Sherman v. Courrege
August 15, 2005
By Lisa Braunstein
The Estate of Richard Frank Sherman, Jr. by and through the administrator of his estate, Andrew T. Sherman; The Estate of Pamela Jean Sherman, by and through the administrator of her estate, Andrew T. Sherman; The Estate of Ryan Sherman, by and through his successors in interest; Andrew T. Sherman, Jeffrey Sherman and Karen Sherman v. Estate of Tracy Michael Courrege, William Wade Taylor, Kevin Thomas Magner; and Does 1 through 50, inclusive; Mutual Service Casualty Insurance Company v. The Estate of Richard Frank Sherman, Jr., by and through the administrator of his estate, Andrew T. Sherman; The Estate of Pamela Jean Sherman, by and through the administrator of her estate, Andrew T. Sherman; The Estate of Ryan Sherman; by and through his successors in interest; Andrew T. Sherman, Jeffrey Sherman, and Karen Sherman; William Wade Taylor and Kevin Thomas Magner, No. EC030284
Superior Court of Los Angeles County, Burbank CA
David M. Schachter
Brian J. Panish (lead), Panish Shea & Boyle, Los Angeles, CA (Estate of Richard Sherman)
Clay Steward, Panish Shea & Boyle, Los Angeles, CA (Estate of Richard Sherman)
Steven J. Freeburg, Freeburg, Judy & Nettles, Pasadena, CA (Kevin Thomas Magner)
Rosemarie S. Lewis, Borton, Petrini & Conron, Los Angeles, CA (Estate of Tracy Michael Currege (dismissed from suit prior to trial based on interpleader)
Rissa Ann Stuart, Kahn, Soares Conway, Hanford, CA (William Wade Taylor)
FACTS & ALLEGATIONS
On March 17, 2000, plaintiff’s decedent Richard Sherman, 53, was driving a sedan. Plaintiff’s decedents Pamela Sherman, 51, his wife, and their son, Ryan, 15, were passengers. At the same time, Tracy Courrege was driving a vehicle in the opposite direction. He had two passengers, Kevin Magner in the back seat and William Taylor next to Courrege. They were heading to Mammoth, Calif., to celebrate St. Patrick’s Day weekend. The two cars collided. All three Shermans died as did Courrege. Magner and Taylor were injured.
The three adult children of the Shermans brought a wrongful death suit on behalf of their deceased father, mother and brother against Courrege’s estate and his passengers.
In April 2002, Magner and Taylor each brought separate actions against the Courrege estate to recover for their injuries. Magner’s was consolidated with his action.
Counsel for Sherman’s children and Magner argued that Courrege was driving while intoxicated and crossed the center line, causing the collision. They claimed that he had been drinking vodka prior to getting behind the wheel and that, while en route, had stopped at a liquor store in Independence, Calif., to purchase more vodka, some of which he and Taylor drank while on the road. Courrege’s blood alcohol content was .181.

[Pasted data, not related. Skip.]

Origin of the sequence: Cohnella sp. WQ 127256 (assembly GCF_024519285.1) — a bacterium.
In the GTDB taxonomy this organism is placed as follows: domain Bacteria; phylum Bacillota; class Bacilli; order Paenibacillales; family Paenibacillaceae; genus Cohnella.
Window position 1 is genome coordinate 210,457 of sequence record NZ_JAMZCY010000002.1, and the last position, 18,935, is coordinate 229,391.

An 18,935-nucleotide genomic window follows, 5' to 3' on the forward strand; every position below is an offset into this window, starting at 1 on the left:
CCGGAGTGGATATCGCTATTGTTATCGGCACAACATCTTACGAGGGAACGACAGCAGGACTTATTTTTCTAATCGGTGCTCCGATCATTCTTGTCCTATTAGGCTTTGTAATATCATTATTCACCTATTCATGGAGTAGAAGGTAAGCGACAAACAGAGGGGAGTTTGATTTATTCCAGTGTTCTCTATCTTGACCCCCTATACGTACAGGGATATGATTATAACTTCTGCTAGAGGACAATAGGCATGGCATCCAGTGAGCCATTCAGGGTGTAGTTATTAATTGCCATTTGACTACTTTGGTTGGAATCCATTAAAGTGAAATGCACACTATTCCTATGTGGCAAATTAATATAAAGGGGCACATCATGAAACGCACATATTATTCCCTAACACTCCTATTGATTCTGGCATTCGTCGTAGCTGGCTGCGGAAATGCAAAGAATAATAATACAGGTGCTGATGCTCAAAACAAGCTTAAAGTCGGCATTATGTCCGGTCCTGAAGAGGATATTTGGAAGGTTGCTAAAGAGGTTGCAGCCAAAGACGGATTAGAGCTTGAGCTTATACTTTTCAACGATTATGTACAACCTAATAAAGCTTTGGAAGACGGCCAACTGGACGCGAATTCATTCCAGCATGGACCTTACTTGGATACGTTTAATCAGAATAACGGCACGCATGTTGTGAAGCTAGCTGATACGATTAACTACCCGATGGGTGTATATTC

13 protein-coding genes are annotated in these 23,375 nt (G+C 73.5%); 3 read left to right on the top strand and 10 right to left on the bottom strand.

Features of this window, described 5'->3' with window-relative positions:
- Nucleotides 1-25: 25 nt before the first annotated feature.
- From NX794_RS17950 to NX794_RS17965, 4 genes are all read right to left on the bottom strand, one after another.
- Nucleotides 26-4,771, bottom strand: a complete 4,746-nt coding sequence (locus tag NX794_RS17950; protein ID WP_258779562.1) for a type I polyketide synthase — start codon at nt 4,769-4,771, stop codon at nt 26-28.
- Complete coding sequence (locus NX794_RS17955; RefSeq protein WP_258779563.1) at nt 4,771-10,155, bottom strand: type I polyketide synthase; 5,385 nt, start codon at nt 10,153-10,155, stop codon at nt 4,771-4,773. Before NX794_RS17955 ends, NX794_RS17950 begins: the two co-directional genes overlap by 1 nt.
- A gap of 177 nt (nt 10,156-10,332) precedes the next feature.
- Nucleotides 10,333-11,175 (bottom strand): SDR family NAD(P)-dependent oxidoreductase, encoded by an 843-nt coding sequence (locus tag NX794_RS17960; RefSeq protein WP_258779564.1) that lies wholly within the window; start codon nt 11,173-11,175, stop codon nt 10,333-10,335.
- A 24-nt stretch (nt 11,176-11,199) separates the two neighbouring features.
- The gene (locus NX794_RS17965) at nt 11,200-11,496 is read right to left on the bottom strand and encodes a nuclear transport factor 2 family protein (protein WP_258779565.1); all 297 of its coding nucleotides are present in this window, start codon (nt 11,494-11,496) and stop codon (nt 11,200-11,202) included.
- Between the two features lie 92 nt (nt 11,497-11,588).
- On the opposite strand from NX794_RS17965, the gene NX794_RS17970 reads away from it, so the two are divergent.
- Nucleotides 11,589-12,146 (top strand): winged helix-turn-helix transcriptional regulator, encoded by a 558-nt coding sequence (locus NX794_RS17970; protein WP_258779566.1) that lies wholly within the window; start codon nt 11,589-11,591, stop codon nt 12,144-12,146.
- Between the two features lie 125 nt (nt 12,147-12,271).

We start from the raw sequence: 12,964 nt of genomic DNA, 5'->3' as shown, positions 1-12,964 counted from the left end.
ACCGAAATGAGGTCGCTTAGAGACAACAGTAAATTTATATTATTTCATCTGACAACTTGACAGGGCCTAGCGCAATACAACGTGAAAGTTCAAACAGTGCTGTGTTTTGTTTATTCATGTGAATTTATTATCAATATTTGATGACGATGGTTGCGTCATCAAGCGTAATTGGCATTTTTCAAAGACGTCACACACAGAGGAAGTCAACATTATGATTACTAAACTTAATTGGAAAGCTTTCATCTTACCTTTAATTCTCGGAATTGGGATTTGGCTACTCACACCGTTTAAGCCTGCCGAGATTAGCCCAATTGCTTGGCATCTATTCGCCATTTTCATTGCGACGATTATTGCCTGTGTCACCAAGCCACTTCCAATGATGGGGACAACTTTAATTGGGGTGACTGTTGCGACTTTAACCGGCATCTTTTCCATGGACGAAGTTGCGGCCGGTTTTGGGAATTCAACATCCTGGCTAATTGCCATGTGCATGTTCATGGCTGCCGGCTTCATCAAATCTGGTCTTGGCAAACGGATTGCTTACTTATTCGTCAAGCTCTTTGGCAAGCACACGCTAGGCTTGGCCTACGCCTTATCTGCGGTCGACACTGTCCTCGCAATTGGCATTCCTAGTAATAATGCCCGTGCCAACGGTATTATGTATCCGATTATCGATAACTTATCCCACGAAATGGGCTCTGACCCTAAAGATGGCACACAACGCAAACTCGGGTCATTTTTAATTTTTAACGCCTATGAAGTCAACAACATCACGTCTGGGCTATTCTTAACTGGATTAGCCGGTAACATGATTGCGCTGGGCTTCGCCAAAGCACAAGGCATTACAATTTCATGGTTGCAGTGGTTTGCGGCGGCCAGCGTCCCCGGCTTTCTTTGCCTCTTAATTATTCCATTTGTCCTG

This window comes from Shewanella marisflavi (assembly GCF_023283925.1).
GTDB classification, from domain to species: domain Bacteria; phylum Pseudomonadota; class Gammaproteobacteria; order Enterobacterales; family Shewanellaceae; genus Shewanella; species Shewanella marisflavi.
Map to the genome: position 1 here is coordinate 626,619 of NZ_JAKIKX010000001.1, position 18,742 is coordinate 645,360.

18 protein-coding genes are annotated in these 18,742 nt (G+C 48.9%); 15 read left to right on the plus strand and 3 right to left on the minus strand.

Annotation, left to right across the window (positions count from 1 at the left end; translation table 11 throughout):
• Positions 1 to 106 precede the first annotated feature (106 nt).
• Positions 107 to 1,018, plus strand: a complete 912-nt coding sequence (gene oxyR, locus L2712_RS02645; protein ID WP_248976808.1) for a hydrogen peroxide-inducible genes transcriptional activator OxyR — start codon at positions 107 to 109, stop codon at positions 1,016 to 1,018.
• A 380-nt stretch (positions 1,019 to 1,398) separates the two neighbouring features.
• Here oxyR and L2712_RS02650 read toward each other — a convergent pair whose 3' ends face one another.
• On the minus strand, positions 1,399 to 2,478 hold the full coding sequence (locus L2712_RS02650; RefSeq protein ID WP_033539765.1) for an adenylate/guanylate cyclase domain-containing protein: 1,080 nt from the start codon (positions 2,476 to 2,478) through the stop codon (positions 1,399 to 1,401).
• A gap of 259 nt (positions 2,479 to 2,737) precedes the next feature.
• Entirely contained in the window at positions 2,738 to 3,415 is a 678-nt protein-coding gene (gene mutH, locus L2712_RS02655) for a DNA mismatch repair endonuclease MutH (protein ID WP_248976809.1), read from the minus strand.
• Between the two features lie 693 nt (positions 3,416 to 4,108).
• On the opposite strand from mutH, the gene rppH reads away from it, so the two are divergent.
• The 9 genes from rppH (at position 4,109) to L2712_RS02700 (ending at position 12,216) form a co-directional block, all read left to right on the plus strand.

The Courrege estate admitted liability and argued that any recoveries be limited to a total of $1 million, Courrege’s policy limits. Accordingly, in April 2002 the insurance company interpleaded $1 million. Judge David M Schachter accepted the interpleader and dismissed Courrege’s estate from the suit.
The Shermans also claimed that Magner and Taylor should be found liable for the accident because they had duty to the Shermans to ensure that their driver remained sober and breached that duty by supplying Courrege with liquor and facilitating his drinking and driving. The claim against Magner was dismissed on summary judgment; he was found to have had no duty to the Shermans. Taylor was found to have had a duty to the Shermans which he breached by helping supply Courrege with alcohol. After this finding, Taylor settled with the Shermans for an undisclosed sum and withdrew his claims against the Courrege estate.
death – The plaintiffs sought unspecified damages for loss of society resulting from the wrongful deaths of their mother, father and brother. They sought the full amount of their damages, not limited to the $1 million policy.
Magner claimed $129,594.89 for his past medical expenses as well as unspecified damages for past and future pain and suffering.
The jury awarded the plaintiffs a total of 25.5 million. For the loss of Richard Sherman, each plaintiff was awarded $500,000 in past noneconomic damages and $2 million in future noneconomic damages. For the loss of Pamela Sherman, each was awarded $500,000 in past noneconomic damages and $2 million in future noneconomic damages. For the loss of Ryan Sherman, each plaintiff was awarded $500,000 in past noneconomic damages and $3 million in future noneconomic damages.
Magner was awarded $129,594.89 for his medical expenses. The jury found him to be 75% at fault for his own injuries; resulting in a net recovery of $32,398.72
$1 million pursuant to C.C.P. Section 998
No settlement offer but the estate interpled the $1 million policy limit.
Trial Length: 8 days
Trial Deliberations: 2.5 days
Jury Vote: 10-2 on damages for the death of Richard Sherman; 10-2 for damages for the death of Pamela Sherman; 12-0 on past non-economic damages for the death of Ryan Sherman; 11-1 on future non-economic damages for the death of Ryan Sherman
Jury Composition: 5 male, 7 female
Counsel for Kevin Magner was offered an opportunity to contribute to this report but declined to do so. Counsel for William Taylor did not respond to a faxed draft of this report or two phone calls.
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